Not long ago, I almost passed this tiny creature on a rainy stroll through country roads near my home one evening.
I assumed it was just another rock, but something slowed me down as I passed by.
I backed up and crouched down to get a better look.
A teeny tiny turtle.
Process oriented therapist, Amy Mindell, would call this a “flirt,” a particular something that could easily go unnoticed, but gets your attention in a way that you can pause and then can ask, “What might this be trying to express to me?”
For me, it was a little invitation to let go of the agenda I was clinging to today, roll with the current mood, and just enjoy a more a restorative kind of pace that evening.
I found this was a much better fit for me.
Invitations (a term I’ve come to love, via C. Michael Smith) come to us in a variety of forms whether somatically, by way of a comment from a friend or random person while running errands, a meaningful number or word on a license plate, a synchronicity, a particular dream, a lingering pain or symptom, a depression, or a frustrating eating habit that doesn’t seem to want to budge.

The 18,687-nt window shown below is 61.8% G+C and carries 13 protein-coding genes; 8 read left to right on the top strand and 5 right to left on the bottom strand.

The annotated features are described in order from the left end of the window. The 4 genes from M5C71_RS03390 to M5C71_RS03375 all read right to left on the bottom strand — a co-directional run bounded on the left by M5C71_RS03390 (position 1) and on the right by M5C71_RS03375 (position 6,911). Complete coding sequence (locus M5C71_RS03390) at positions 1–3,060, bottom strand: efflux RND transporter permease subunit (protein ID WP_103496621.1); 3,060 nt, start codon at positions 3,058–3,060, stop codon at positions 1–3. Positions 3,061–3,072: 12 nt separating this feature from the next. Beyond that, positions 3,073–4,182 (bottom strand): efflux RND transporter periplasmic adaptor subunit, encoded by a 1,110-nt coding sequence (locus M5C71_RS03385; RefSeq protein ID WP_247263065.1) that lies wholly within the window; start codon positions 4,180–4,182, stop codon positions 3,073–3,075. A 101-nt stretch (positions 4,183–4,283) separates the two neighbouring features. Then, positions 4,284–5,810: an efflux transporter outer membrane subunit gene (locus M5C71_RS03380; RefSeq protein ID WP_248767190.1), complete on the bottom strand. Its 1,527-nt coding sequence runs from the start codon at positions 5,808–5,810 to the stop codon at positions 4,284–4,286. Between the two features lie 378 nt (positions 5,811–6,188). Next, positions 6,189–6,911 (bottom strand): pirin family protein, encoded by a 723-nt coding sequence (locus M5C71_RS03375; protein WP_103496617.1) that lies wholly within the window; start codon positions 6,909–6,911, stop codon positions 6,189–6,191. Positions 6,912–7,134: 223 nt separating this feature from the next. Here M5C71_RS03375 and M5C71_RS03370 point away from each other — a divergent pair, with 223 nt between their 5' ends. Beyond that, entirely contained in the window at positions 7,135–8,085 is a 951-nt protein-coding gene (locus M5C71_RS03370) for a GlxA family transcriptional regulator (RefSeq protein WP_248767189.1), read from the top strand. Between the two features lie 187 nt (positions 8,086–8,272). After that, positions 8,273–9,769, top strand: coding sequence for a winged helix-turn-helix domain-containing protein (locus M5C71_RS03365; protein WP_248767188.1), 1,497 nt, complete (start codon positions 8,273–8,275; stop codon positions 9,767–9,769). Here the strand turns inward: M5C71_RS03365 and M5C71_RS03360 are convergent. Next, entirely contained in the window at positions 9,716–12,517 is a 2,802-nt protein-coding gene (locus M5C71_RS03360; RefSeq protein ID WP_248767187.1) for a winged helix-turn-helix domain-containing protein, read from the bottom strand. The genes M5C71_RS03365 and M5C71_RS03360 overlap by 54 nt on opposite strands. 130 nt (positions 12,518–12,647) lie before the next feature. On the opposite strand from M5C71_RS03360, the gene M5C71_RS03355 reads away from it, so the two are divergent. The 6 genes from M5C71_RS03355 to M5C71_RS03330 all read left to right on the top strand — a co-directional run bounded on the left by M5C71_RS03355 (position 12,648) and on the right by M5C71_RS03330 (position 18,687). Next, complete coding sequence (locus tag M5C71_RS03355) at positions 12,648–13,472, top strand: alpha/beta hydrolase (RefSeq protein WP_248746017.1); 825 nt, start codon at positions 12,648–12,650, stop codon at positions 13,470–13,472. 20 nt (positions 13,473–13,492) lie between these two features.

Or by way of a “flirt.”
During the work I do with clients, even if I don’t speak to it directly, one part of me is always very present to content of the conversation in a session together while another part is staying open to invitations presenting themselves.
Here’s an example:
The 3pm Sugar Slump
There’s a sub-set of us ladies out there that enjoy being productive and efficient throughout the day. A natural shift in energy or mood may feel like an inconvenience to push past.
I’ve spoken to a number of women who find that their afternoon sugar-eating habit (that they so despise) often creeps in during one of these “less efficient” cycles (a NATURAL down cycle of energy, by the way).
The invitation seems simple enough: Take some more breaks.
But if you feel into it, it’s actually inviting the eater to re-evaluate the way she enters her world, consider the value of play, rest, “non-productive” ways of being, perhaps even tending to her interior life, one of dreaming or feeling…the sort of spaciousness that allows for intuitive hits and gut feelings.
It’s a space to find value in simply being.
Or a space to accept human needs.
Or an invitation in learning how to flow with the natural rhythms of life.
Or a space to feel into what’s truly important by turning inward.
These are lovely invitations, don’t you think?
I hope this has your gears turning